In court on Thursday, prosecutors introduced hundreds of pages of records detailing how Wheeler-Weaver used his cellphone to learn how to create drugs potent enough to knock a human being unconscious. He sought instructions to kill a person using household chemicals like bleach and ammonia.

    His searches included, “How to make homemade poisons to kill humans” and, “What chemical could you put on a rag and hold to someone’s face to make them go to sleep immediately," according to cellphone records and testimony by Newark Police Lt. Michael Krusznis.
    Sarah Butler, a 20-year-old college student, was strangled to death and her body dumped in New Jersey's Eagle Rock Reservation in 2016.

    Meanwhile, Wheeler-Weaver searched for ways to erase evidence online, according to testimony. “If I erase all the contents and settings will it track?” he typed, in an apparent reference to a cellphone’s location tracker.

    Interspersed with these searches, Wheeler-Weaver also sought information on how to become a police officer, Krusznis said, including a search for “Police entrance exam practice test.”

    Wheeler-Weaver grew up in a comfortable home in a middle-class neighborhood in Orange, New Jersey. His stepfather is a police detective, and his uncle is a police officer. Wheeler-Weaver worked as a security guard at a hotel and also at a grocery store.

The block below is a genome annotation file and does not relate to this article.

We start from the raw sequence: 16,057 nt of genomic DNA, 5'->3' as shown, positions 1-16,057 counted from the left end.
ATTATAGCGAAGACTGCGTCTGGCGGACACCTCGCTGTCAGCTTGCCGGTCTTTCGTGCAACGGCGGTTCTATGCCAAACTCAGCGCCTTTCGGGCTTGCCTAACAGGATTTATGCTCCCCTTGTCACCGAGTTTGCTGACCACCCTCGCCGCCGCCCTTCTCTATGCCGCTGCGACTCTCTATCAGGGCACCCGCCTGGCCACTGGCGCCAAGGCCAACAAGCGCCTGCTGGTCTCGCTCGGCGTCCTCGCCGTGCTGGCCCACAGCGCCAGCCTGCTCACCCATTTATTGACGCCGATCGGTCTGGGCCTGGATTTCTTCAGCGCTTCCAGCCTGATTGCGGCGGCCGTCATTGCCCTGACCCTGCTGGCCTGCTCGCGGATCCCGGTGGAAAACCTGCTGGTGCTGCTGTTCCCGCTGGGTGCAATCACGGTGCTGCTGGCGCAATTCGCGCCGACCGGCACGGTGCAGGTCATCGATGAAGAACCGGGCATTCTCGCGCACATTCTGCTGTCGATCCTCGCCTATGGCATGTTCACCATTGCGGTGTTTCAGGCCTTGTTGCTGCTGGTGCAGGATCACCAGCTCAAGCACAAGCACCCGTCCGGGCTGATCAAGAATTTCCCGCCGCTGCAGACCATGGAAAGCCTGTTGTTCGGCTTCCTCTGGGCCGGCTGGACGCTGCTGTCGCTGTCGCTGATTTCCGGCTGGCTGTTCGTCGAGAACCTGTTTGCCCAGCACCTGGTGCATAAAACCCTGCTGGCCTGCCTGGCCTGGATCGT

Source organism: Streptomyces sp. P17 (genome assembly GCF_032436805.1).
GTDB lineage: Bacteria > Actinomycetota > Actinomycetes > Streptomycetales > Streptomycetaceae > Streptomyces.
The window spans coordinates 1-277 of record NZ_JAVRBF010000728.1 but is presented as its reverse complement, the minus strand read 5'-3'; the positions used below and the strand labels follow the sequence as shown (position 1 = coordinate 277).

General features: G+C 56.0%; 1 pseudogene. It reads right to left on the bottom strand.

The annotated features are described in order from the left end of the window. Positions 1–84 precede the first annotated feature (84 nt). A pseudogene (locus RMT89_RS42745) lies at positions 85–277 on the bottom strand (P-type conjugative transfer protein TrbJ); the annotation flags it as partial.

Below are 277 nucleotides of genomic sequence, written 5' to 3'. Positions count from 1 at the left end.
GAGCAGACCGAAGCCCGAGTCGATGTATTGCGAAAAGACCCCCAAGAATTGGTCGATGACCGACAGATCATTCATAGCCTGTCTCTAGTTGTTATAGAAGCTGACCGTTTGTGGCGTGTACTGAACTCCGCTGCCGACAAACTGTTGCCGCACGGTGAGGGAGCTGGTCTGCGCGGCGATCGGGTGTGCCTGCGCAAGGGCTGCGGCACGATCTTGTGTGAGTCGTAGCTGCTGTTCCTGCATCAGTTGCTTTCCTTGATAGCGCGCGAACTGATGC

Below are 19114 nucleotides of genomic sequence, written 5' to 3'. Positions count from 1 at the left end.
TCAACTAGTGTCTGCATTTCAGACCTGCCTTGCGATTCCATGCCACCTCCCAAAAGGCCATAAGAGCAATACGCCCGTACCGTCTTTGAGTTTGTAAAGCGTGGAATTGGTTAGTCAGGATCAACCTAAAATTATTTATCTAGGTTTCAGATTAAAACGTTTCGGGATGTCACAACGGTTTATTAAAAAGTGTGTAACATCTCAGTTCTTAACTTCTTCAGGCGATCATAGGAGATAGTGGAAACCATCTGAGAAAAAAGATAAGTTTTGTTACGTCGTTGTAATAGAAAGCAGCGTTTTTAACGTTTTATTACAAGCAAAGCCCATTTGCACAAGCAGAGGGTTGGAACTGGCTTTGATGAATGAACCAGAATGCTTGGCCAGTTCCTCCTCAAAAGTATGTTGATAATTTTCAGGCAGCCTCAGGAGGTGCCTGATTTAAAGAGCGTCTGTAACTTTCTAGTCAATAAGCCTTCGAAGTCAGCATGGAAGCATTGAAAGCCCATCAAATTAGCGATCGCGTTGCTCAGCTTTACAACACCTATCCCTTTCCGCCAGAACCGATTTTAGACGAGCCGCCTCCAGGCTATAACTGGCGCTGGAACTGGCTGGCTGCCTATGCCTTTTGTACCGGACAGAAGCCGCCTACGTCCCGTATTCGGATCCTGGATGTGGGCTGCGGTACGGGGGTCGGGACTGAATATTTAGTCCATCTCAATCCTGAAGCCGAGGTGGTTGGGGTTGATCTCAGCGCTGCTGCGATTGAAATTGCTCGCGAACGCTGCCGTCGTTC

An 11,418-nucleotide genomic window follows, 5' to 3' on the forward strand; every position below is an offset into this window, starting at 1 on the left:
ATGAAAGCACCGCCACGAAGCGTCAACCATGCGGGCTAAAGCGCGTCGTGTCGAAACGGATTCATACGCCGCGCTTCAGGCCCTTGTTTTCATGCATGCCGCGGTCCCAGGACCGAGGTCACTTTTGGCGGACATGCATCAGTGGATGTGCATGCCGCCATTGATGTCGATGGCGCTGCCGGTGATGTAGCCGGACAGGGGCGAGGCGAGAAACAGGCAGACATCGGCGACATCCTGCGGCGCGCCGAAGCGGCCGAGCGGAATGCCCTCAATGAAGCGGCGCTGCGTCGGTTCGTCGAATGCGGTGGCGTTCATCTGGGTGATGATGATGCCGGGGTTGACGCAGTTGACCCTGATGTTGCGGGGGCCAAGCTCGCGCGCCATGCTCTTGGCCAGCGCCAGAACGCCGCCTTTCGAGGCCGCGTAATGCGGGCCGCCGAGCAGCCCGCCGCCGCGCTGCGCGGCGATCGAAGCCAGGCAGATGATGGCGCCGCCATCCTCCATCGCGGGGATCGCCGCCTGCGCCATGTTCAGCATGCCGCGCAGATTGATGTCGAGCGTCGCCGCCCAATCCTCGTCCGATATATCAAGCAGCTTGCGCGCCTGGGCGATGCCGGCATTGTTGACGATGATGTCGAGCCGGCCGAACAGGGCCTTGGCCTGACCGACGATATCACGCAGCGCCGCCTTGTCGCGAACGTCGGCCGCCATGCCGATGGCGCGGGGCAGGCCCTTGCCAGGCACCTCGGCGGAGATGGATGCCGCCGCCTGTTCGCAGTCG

Khalil Wheeler-Weaver, 23, who is charged in the deaths of three women in 2016, stands as the jury enters the court room in Essex County Superior Court.

    The crime spree appears to have begun on Aug. 31, 2016, when Robin West, 19, an alleged prostitute, was last seen. Her body was found Sept. 21 in an abandoned building that had been set on fire.

    Location tracking on Wheeler-Weaver's phone put him at the address of the house just before the fire. After driving away, he circled back to watch firefighters battle the blaze, the prosecutor said.

    The remains of a second alleged victim, 33-year-old Joanne Browne, were found on Dec. 5, 2016, at a vacant home. She had been struggling with homelessness and mental illness, her mother testified.

    The would-be fourth victim, "T.T.", testified during the trial about her terrifying ordeal, waking up in the back seat of her car with duct tape on her face and getting "choked back to sleep," said prosecutor Adam Wells said.

    Eventually she managed to loosen the tape by "screaming and crying," prosecutors said. She persuaded Wheeler-Weaver to take her to a motel to retrieve some belongings. There, she freed herself by locking herself alone inside a motel room.

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    Jesus. I'm surprised he didn't Google "how to be a serial killer". What a fucking dumb ass.

    How brave of T.T. to come forward and testify. I often hear about victim sex workers who are afraid to come forward, so good for her.

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    https://www.nbcnews.com/news/us-news...years-rcna2656

    Serial killer lured on social media by a friend of a victim gets 160 years